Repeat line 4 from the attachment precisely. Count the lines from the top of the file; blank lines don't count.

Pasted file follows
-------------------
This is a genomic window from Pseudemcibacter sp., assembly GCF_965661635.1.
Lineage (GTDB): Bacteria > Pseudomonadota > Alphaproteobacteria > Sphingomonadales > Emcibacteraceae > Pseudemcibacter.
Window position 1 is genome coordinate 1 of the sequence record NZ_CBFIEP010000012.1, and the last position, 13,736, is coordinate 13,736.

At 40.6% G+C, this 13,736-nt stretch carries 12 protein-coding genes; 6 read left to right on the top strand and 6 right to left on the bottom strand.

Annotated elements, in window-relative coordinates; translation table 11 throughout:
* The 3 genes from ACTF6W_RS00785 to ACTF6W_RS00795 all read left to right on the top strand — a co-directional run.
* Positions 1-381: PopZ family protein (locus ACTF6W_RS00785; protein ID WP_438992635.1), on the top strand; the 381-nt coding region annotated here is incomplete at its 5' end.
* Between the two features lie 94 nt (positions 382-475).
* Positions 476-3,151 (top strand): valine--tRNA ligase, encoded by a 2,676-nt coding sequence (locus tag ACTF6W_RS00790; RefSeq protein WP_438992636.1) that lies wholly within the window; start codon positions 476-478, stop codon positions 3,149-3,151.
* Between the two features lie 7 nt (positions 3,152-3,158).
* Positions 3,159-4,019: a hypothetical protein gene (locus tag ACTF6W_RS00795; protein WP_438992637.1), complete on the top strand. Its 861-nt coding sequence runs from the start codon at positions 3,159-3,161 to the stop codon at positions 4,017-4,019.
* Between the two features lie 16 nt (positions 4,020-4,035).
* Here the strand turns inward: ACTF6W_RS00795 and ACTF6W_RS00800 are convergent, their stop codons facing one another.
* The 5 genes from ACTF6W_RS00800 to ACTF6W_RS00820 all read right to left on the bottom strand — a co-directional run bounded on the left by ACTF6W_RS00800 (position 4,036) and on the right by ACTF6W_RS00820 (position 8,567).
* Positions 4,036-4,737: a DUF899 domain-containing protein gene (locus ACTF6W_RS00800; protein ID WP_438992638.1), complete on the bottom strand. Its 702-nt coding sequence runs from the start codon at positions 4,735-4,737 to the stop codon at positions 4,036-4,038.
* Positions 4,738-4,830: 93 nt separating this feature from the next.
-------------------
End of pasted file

At 40.6% G+C, this 13,736-nt stretch carries 12 protein-coding genes; 6 read left to right on the top strand and 6 right to left on the bottom strand.